The plot thickened as there’s also a letter in existence dated 1537 written by Sir Thomas Arundell, the king’s receiver who was writing to ask what Cromwell intended with Cleeve as it was still operational and rumour said that King Henry VIII had ‘pardoned it.” He went on to ask for clarification and to comment that Cleeve contained “seventeen priests of honest life.”

It was to no avail. The abbey was required to submit. The abbot received a pension of 40 marks a year (about £9000 these days apparently). One of the monks – John Hooper- went on to become Bishop of Gloucester. He managed to irritate Queen Mary in 1555 and was burned as a heretic.

 

Tregonwell was not successful in his suit. Still, there were plenty of other abbeys for him to lay hands upon. He acquired Milton Abbas in 1540 and numerous other Dorset properties. According to his parliamentary biography there appears to have been some irregularity about the number of leases he handed over for the nunnery of St Giles at Flamstead which must have been resolved and not to his credit. He went on to become Chancellor of Wells Cathedral and later,  during the reign of Queen Mary, the MP for Scarborough.

As for Cleeve Abbey itself, it was granted in January 1538 to Robert Radcliffe, Earl of Sussex by way of a thank you present.

Radcliffe was a loyal servant to the Tudors. He was the privy councilor who suggested that Henry Fitzroy, Henry VIII’s illegitimate son with Bessie Blount, should be named heir to the crown ahead of the legitimate but female Mary. He was an active agent in promoting Henry’s divorce from Catherine of Aragon and later after the suppression of the minor monasteries he helped to put down the Pilgrimage of Grace (1536) in Lancashire.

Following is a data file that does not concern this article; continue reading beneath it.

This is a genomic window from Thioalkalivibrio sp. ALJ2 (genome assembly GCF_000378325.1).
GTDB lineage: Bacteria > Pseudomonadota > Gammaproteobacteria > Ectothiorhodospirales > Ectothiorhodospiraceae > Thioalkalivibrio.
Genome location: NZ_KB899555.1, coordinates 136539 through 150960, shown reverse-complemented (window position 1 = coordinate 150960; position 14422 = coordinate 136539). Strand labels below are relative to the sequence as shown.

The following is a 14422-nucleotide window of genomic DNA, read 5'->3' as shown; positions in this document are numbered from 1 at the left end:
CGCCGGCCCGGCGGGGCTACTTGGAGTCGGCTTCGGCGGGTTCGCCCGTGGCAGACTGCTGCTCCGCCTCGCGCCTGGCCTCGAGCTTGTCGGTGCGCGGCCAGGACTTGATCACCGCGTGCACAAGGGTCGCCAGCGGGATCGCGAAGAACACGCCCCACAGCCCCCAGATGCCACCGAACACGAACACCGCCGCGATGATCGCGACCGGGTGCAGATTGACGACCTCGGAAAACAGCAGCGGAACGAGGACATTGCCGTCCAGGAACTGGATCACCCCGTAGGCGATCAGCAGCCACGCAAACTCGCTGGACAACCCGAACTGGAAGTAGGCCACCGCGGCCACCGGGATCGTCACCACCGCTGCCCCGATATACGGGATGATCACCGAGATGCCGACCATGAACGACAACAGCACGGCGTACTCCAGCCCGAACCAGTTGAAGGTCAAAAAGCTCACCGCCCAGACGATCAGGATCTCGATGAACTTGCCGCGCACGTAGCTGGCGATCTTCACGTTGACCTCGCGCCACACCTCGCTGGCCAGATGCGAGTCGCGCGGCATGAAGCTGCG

The church of Cleeve Abbey was swiftly demolished but the cloister remains as do many lovely, if cracked thirteenth century floor tiles, which lay hidden beneath the soil for many centuries. The display in the abbey buildings includes tiles showing Richard the Lionheart and Saladin on horseback. The display also explains how the tiles were made.  Other tiles are heraldic and reflect the names of the abbey’s patrons including Richard of Cornwall who was the brother of  Henry III.  His tiles are the ones with the lion rampant on them.

Henry III was also a patron.  He gave the monks of Cleeve Abbey the right to any wrecks that arrived on Cleeve’s stretch of shoreline.

 

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Muchelney Abbey

Tiles from Muchelney AbbeyMuchelney Abbey on the Somerset Levels was founded by the Saxon Kings of Wessex.  Unfortunately it is impossible to be precise about which one, as some of the charters granting land to Muchelney are medieval forgeries.  Evidence does suggest that King Ine of Wessex founded the abbey and then King Athelstan refounded it when he gave gifts to the abbey – in thanks for his victory over the Vikings at Brunanburgh or possibly as an ‘oops I’ve been a bit of a naughty boy’ offering in relation to his involvement in the murder of the Atheling Edwin in 933. The confusion about the abbey’s foundation may be because the area suffered under the Vikings.  After all, Muchelney is in the vicinity of the hovel where Alfred the Great burnt the cakes. Wedmore, where there was once a royal palace and where Alfred made a treaty with Guthrum is just up the road.

 

The ruins that remain today date from the twelfth century and reflect the Norman desire to found or support existing monastic houses.  There is also a very smart sixteenth century staircase in the abbot’s residence that must have looked a bit out of place when it became a farm house after the dissolution as well as some wonderful recumbent lions over the fireplace which date from a century earlier.